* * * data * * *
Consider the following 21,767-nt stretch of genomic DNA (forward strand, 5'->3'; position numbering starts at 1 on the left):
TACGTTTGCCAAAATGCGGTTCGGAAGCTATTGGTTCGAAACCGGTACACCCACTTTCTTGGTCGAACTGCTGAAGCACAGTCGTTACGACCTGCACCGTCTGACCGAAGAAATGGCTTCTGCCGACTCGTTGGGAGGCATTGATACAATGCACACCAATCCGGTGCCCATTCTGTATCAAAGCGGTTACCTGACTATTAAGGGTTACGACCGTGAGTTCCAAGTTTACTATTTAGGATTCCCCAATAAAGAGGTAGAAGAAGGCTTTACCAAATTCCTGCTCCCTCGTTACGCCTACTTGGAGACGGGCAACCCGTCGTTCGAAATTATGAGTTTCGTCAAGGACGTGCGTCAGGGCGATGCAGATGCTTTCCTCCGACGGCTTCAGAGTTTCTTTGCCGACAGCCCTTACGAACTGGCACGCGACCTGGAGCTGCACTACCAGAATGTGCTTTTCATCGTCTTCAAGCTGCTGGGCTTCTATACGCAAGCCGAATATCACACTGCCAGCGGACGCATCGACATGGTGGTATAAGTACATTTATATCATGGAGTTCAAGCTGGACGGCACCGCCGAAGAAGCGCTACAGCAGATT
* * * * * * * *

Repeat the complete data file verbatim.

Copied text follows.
Consider the following 21,767-nt stretch of genomic DNA (forward strand, 5'->3'; position numbering starts at 1 on the left):
TACGTTTGCCAAAATGCGGTTCGGAAGCTATTGGTTCGAAACCGGTACACCCACTTTCTTGGTCGAACTGCTGAAGCACAGTCGTTACGACCTGCACCGTCTGACCGAAGAAATGGCTTCTGCCGACTCGTTGGGAGGCATTGATACAATGCACACCAATCCGGTGCCCATTCTGTATCAAAGCGGTTACCTGACTATTAAGGGTTACGACCGTGAGTTCCAAGTTTACTATTTAGGATTCCCCAATAAAGAGGTAGAAGAAGGCTTTACCAAATTCCTGCTCCCTCGTTACGCCTACTTGGAGACGGGCAACCCGTCGTTCGAAATTATGAGTTTCGTCAAGGACGTGCGTCAGGGCGATGCAGATGCTTTCCTCCGACGGCTTCAGAGTTTCTTTGCCGACAGCCCTTACGAACTGGCACGCGACCTGGAGCTGCACTACCAGAATGTGCTTTTCATCGTCTTCAAGCTGCTGGGCTTCTATACGCAAGCCGAATATCACACTGCCAGCGGACGCATCGACATGGTGGTATAAGTACATTTATATCATGGAGTTCAAGCTGGACGGCACCGCCGAAGAAGCGCTACAGCAGATT